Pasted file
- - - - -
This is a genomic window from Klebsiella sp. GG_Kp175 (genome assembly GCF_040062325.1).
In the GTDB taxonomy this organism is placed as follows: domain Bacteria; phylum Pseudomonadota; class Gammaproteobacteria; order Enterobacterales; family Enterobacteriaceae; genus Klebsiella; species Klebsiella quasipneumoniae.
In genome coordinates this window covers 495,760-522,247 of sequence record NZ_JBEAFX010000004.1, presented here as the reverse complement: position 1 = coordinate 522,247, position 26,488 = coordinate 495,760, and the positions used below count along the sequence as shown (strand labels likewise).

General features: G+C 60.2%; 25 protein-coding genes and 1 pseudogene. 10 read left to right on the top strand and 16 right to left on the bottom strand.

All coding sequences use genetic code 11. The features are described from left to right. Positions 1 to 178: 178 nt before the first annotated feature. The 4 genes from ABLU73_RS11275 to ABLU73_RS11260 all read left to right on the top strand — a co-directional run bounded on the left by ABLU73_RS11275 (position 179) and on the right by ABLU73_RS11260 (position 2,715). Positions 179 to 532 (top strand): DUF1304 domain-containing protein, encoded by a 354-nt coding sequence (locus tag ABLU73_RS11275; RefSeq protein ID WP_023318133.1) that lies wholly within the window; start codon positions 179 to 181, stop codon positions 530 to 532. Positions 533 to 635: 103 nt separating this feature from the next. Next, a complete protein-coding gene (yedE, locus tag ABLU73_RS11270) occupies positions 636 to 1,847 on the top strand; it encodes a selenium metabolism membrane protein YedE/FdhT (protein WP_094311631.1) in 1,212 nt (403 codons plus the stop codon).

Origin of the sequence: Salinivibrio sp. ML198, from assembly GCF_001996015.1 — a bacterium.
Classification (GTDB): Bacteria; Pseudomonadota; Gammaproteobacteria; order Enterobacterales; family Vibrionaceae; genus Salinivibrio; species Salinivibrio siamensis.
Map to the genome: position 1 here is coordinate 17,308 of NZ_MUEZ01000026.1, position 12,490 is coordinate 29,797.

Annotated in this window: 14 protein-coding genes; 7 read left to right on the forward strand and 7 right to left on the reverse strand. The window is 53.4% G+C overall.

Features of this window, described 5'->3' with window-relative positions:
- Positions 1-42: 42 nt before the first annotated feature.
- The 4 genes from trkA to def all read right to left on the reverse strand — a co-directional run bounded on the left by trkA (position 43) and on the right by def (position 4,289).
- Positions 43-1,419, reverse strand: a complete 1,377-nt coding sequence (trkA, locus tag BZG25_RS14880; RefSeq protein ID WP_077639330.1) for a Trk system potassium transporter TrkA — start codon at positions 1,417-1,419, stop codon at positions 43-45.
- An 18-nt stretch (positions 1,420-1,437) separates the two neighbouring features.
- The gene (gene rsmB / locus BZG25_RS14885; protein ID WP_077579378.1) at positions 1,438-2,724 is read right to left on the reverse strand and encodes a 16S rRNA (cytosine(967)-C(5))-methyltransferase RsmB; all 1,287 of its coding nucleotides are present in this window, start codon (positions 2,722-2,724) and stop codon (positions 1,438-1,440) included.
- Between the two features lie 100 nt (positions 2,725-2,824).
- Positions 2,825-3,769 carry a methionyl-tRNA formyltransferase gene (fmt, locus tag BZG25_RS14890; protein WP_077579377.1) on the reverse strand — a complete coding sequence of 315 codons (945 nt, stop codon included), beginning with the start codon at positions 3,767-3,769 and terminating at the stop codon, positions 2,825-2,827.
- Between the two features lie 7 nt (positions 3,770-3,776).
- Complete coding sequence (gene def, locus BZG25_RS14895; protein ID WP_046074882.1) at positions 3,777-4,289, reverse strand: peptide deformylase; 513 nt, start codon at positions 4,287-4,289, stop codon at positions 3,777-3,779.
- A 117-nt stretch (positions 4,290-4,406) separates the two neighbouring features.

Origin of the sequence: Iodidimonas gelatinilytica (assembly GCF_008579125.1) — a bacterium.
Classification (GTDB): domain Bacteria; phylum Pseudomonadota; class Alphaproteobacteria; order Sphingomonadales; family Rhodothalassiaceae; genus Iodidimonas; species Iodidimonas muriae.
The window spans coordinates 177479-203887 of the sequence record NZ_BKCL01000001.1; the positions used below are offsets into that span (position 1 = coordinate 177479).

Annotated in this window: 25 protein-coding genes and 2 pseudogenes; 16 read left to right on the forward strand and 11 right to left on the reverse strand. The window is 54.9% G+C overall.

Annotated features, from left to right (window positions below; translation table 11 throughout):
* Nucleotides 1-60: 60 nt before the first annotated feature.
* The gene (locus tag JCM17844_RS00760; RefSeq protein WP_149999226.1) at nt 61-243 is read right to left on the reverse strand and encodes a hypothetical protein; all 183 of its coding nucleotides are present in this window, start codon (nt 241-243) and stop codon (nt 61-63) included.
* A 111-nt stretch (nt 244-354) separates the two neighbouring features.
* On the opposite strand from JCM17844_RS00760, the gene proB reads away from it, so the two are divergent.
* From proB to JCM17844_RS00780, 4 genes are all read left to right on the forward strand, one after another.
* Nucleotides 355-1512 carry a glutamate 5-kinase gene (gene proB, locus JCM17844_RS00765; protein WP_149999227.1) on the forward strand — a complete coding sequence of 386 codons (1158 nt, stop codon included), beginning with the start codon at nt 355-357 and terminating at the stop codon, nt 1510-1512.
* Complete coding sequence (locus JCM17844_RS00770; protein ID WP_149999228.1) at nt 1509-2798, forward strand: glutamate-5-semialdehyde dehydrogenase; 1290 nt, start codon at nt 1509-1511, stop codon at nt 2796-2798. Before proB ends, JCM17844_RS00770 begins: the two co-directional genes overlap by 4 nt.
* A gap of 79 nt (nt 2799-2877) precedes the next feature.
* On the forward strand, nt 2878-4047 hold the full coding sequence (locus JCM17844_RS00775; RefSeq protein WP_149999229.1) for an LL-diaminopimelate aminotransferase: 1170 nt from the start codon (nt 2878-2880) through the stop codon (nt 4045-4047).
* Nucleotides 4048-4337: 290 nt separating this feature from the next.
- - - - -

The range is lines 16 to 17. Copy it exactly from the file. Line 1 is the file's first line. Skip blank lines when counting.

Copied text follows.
- Between the two features lie 100 nt (positions 2,725-2,824).
- Positions 2,825-3,769 carry a methionyl-tRNA formyltransferase gene (fmt, locus tag BZG25_RS14890; protein WP_077579377.1) on the reverse strand — a complete coding sequence of 315 codons (945 nt, stop codon included), beginning with the start codon at positions 3,767-3,769 and terminating at the stop codon, positions 2,825-2,827.